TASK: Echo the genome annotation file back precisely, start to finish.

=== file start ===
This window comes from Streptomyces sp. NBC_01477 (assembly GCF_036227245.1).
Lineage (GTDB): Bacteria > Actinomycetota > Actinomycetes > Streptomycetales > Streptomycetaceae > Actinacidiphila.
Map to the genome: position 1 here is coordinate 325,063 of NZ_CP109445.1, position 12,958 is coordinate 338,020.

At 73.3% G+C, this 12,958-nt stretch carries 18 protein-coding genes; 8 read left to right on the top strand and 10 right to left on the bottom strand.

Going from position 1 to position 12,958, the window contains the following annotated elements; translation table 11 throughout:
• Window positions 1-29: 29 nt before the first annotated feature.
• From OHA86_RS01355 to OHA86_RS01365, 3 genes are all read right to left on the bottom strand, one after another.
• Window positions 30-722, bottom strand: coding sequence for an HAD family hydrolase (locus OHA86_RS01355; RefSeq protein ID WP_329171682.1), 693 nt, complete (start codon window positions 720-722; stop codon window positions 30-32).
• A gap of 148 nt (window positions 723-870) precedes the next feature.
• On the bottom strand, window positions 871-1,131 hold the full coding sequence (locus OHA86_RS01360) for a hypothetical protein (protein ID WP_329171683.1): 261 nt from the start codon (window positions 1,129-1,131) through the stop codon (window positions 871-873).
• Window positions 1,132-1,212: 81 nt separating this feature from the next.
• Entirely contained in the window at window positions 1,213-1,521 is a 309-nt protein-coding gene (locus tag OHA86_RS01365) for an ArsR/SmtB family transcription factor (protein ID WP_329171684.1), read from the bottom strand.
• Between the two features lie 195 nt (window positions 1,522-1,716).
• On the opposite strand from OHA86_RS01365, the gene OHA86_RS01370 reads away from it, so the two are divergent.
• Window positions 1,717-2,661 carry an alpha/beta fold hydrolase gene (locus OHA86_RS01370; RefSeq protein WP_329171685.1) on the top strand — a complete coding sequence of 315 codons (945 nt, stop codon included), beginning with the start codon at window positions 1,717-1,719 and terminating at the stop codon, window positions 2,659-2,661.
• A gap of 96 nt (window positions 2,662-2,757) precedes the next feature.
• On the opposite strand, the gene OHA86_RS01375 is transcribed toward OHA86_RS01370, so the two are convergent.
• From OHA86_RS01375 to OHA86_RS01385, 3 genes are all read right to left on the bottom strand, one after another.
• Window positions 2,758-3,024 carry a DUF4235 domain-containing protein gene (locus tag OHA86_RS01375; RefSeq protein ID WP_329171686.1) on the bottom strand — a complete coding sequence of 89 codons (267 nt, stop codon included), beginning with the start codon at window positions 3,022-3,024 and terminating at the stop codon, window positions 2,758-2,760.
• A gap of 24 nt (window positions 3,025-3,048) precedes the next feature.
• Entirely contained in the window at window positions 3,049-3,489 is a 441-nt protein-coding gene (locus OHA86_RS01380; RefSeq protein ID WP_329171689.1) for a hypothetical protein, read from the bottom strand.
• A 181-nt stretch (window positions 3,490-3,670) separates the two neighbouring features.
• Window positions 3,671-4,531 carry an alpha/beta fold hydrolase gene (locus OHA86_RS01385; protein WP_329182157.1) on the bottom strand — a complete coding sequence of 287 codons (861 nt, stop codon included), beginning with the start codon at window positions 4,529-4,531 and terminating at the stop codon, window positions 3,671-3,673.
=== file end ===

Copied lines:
This window comes from Streptomyces sp. NBC_01477 (assembly GCF_036227245.1).
Lineage (GTDB): Bacteria > Actinomycetota > Actinomycetes > Streptomycetales > Streptomycetaceae > Actinacidiphila.
Map to the genome: position 1 here is coordinate 325,063 of NZ_CP109445.1, position 12,958 is coordinate 338,020.

At 73.3% G+C, this 12,958-nt stretch carries 18 protein-coding genes; 8 read left to right on the top strand and 10 right to left on the bottom strand.

Going from position 1 to position 12,958, the window contains the following annotated elements; translation table 11 throughout:
• Window positions 1-29: 29 nt before the first annotated feature.
• From OHA86_RS01355 to OHA86_RS01365, 3 genes are all read right to left on the bottom strand, one after another.
• Window positions 30-722, bottom strand: coding sequence for an HAD family hydrolase (locus OHA86_RS01355; RefSeq protein ID WP_329171682.1), 693 nt, complete (start codon window positions 720-722; stop codon window positions 30-32).
• A gap of 148 nt (window positions 723-870) precedes the next feature.
• On the bottom strand, window positions 871-1,131 hold the full coding sequence (locus OHA86_RS01360) for a hypothetical protein (protein ID WP_329171683.1): 261 nt from the start codon (window positions 1,129-1,131) through the stop codon (window positions 871-873).
• Window positions 1,132-1,212: 81 nt separating this feature from the next.
• Entirely contained in the window at window positions 1,213-1,521 is a 309-nt protein-coding gene (locus tag OHA86_RS01365) for an ArsR/SmtB family transcription factor (protein ID WP_329171684.1), read from the bottom strand.
• Between the two features lie 195 nt (window positions 1,522-1,716).
• On the opposite strand from OHA86_RS01365, the gene OHA86_RS01370 reads away from it, so the two are divergent.
• Window positions 1,717-2,661 carry an alpha/beta fold hydrolase gene (locus OHA86_RS01370; RefSeq protein WP_329171685.1) on the top strand — a complete coding sequence of 315 codons (945 nt, stop codon included), beginning with the start codon at window positions 1,717-1,719 and terminating at the stop codon, window positions 2,659-2,661.
• A gap of 96 nt (window positions 2,662-2,757) precedes the next feature.
• On the opposite strand, the gene OHA86_RS01375 is transcribed toward OHA86_RS01370, so the two are convergent.
• From OHA86_RS01375 to OHA86_RS01385, 3 genes are all read right to left on the bottom strand, one after another.
• Window positions 2,758-3,024 carry a DUF4235 domain-containing protein gene (locus tag OHA86_RS01375; RefSeq protein ID WP_329171686.1) on the bottom strand — a complete coding sequence of 89 codons (267 nt, stop codon included), beginning with the start codon at window positions 3,022-3,024 and terminating at the stop codon, window positions 2,758-2,760.
• A gap of 24 nt (window positions 3,025-3,048) precedes the next feature.
• Entirely contained in the window at window positions 3,049-3,489 is a 441-nt protein-coding gene (locus OHA86_RS01380; RefSeq protein ID WP_329171689.1) for a hypothetical protein, read from the bottom strand.
• A 181-nt stretch (window positions 3,490-3,670) separates the two neighbouring features.
• Window positions 3,671-4,531 carry an alpha/beta fold hydrolase gene (locus OHA86_RS01385; protein WP_329182157.1) on the bottom strand — a complete coding sequence of 287 codons (861 nt, stop codon included), beginning with the start codon at window positions 4,529-4,531 and terminating at the stop codon, window positions 3,671-3,673.